- Reach out to bloggers and journalists. If your blog has a great post about wheel spacers – and it’s really comprehensive – why not email a few bloggers and journalists and tell them about it? Keep your email short and to the point, and you just might get a mention for your blog, shares on social media, etc. from someone with some authority.
Blogging ROI, and Leveraging Your Blog For Profit
Blogging ROI is hard to calculate, but not impossible. Generally speaking, the key benefits of a blog are:
- Website traffic – someone reads a blog post, then ‘crosses over’ to the ecommerce portion of your site
- Blog posts generate links, which can boost your entire site’s rankings
- Blog posts collect email addresses, which can then be marketed to
Regarding website traffic, it’s important to evaluate first and last touch attribution. If, for example, someone reads a blog post on your site, they might return to your site in a few days and shop for a part. Your attribution model should account for this possibility.
Regarding links, it’s hard to quantify the value of any individual link. However, it’s not at all unreasonable to value links in the hundreds or thousands of dollars. If, for example, your blog helps you secure a link from a major publisher like Car and Driver, that link value is easily 4 figures. That’s because you can’t really buy a link from a major publisher, and they don’t link to just anyone.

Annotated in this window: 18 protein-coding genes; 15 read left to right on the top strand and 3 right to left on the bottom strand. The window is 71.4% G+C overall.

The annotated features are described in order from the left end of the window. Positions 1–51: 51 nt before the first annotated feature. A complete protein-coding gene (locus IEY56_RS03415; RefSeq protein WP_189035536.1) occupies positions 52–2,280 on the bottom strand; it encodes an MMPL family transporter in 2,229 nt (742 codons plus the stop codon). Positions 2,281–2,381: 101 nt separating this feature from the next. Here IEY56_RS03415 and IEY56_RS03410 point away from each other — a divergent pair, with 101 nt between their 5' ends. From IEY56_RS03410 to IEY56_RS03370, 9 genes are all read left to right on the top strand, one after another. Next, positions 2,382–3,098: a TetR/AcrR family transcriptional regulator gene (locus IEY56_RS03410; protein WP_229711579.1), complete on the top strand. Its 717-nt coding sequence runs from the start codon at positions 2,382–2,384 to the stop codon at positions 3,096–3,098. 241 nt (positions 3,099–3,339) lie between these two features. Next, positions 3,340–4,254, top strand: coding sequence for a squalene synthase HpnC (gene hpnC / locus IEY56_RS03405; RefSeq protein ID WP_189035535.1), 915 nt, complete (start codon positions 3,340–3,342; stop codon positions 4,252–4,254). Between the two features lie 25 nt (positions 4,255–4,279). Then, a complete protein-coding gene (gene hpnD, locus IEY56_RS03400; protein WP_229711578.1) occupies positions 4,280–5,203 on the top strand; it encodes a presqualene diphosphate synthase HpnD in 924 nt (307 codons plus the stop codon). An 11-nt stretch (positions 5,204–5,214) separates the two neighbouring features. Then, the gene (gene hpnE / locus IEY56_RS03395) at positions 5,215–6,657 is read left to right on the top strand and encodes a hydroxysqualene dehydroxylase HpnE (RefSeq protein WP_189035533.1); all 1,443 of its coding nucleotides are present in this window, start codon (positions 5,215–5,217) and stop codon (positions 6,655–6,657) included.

Likewise, if a blog post gets your site mentioned on a popular Facebook page for a company like Borla Exhaust (which has 250,000 fans), that’s kind of a big deal. You could argue that mention is worth a few hundred dollars (at least).
As for email addresses, you can estimate each address is worth a dollar or two. If you have good analytics data, you can calculate the lifetime value of email subscribers and arrive at more precise figure.
Finally, if you want to squeeze every dollar out of your company’s blog (and why wouldn’t you):
- Link to products and categories on your site, with an eye towards search engine rankings. If you have a product that isn’t showing up on Google, blog about that product and link to the product page. Often times that will help that product page rank higher.
- Use an overlay to offer everyone who’s reading your blog some sort of special offer in exchange for an email address. Collecting just 3 emails a day on your blog can add 1,000 subscribers to your email list in a year. Collect 30 addresses a day, and you’ll add 10,000 subscribers.
- Leverage your blog to get links and shares from other companies…once you blog has some traffic, you can use that traffic to work out a blog post exchange with a manufacturer, a mention on Facebook, etc. The bigger your blog gets, the easier it is to promote.
This All Sounds Great, But We’ll Never Do All Of These Things…
If you’re reading this post and thinking “this is great, but we can’t do it,” you are not alone. Most business blogs die a slow, painful death. They start out strong, but after a few weeks or months they stop getting updates, and then they die.
The solution? Hire someone to do all of the above. There are a lot of people blogging for themselves that are available for hire, and obviously content marketing (including blog creation and promotion) is a service we offer.